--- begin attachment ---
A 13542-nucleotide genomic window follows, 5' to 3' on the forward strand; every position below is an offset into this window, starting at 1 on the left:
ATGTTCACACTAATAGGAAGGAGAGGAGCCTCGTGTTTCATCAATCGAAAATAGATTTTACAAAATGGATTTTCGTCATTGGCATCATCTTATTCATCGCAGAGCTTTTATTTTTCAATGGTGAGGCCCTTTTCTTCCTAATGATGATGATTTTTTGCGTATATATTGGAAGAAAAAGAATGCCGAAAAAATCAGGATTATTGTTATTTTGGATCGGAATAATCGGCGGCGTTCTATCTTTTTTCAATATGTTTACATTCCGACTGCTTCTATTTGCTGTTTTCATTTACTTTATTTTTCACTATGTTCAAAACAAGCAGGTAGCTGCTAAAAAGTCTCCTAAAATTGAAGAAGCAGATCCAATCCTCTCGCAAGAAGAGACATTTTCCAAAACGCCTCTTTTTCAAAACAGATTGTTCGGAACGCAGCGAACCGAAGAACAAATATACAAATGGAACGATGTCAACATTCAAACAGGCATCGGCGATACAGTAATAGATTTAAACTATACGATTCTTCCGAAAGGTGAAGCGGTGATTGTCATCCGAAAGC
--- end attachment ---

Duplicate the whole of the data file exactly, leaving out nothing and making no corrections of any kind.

A 13542-nucleotide genomic window follows, 5' to 3' on the forward strand; every position below is an offset into this window, starting at 1 on the left:
ATGTTCACACTAATAGGAAGGAGAGGAGCCTCGTGTTTCATCAATCGAAAATAGATTTTACAAAATGGATTTTCGTCATTGGCATCATCTTATTCATCGCAGAGCTTTTATTTTTCAATGGTGAGGCCCTTTTCTTCCTAATGATGATGATTTTTTGCGTATATATTGGAAGAAAAAGAATGCCGAAAAAATCAGGATTATTGTTATTTTGGATCGGAATAATCGGCGGCGTTCTATCTTTTTTCAATATGTTTACATTCCGACTGCTTCTATTTGCTGTTTTCATTTACTTTATTTTTCACTATGTTCAAAACAAGCAGGTAGCTGCTAAAAAGTCTCCTAAAATTGAAGAAGCAGATCCAATCCTCTCGCAAGAAGAGACATTTTCCAAAACGCCTCTTTTTCAAAACAGATTGTTCGGAACGCAGCGAACCGAAGAACAAATATACAAATGGAACGATGTCAACATTCAAACAGGCATCGGCGATACAGTAATAGATTTAAACTATACGATTCTTCCGAAAGGTGAAGCGGTGATTGTCATCCGAAAGC